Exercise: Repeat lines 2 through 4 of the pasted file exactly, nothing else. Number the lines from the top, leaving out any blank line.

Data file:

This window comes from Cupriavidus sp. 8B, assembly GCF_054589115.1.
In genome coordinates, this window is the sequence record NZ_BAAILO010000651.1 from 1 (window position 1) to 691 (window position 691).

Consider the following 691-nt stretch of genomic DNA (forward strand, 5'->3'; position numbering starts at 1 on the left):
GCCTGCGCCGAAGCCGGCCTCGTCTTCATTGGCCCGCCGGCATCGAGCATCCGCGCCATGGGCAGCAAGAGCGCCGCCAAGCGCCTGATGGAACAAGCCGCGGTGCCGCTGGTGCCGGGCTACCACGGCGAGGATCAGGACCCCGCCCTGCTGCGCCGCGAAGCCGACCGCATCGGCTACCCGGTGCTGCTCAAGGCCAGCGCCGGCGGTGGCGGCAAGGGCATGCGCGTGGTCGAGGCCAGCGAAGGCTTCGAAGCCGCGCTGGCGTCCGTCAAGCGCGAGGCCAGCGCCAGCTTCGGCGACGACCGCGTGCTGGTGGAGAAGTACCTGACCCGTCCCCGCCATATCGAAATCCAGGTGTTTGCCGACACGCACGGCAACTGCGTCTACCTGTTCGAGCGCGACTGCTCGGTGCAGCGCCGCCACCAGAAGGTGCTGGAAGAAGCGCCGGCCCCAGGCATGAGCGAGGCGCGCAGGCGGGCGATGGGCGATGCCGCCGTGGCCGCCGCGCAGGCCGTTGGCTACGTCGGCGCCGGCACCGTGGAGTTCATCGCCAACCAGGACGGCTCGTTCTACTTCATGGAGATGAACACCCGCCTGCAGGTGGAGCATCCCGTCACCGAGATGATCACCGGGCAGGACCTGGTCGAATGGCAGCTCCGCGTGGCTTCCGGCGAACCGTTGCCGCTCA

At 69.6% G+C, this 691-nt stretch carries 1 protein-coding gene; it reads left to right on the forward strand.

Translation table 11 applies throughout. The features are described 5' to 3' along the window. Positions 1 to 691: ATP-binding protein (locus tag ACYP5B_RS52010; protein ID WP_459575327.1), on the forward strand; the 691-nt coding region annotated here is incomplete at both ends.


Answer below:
In genome coordinates, this window is the sequence record NZ_BAAILO010000651.1 from 1 (window position 1) to 691 (window position 691).

Consider the following 691-nt stretch of genomic DNA (forward strand, 5'->3'; position numbering starts at 1 on the left):
GCCTGCGCCGAAGCCGGCCTCGTCTTCATTGGCCCGCCGGCATCGAGCATCCGCGCCATGGGCAGCAAGAGCGCCGCCAAGCGCCTGATGGAACAAGCCGCGGTGCCGCTGGTGCCGGGCTACCACGGCGAGGATCAGGACCCCGCCCTGCTGCGCCGCGAAGCCGACCGCATCGGCTACCCGGTGCTGCTCAAGGCCAGCGCCGGCGGTGGCGGCAAGGGCATGCGCGTGGTCGAGGCCAGCGAAGGCTTCGAAGCCGCGCTGGCGTCCGTCAAGCGCGAGGCCAGCGCCAGCTTCGGCGACGACCGCGTGCTGGTGGAGAAGTACCTGACCCGTCCCCGCCATATCGAAATCCAGGTGTTTGCCGACACGCACGGCAACTGCGTCTACCTGTTCGAGCGCGACTGCTCGGTGCAGCGCCGCCACCAGAAGGTGCTGGAAGAAGCGCCGGCCCCAGGCATGAGCGAGGCGCGCAGGCGGGCGATGGGCGATGCCGCCGTGGCCGCCGCGCAGGCCGTTGGCTACGTCGGCGCCGGCACCGTGGAGTTCATCGCCAACCAGGACGGCTCGTTCTACTTCATGGAGATGAACACCCGCCTGCAGGTGGAGCATCCCGTCACCGAGATGATCACCGGGCAGGACCTGGTCGAATGGCAGCTCCGCGTGGCTTCCGGCGAACCGTTGCCGCTCA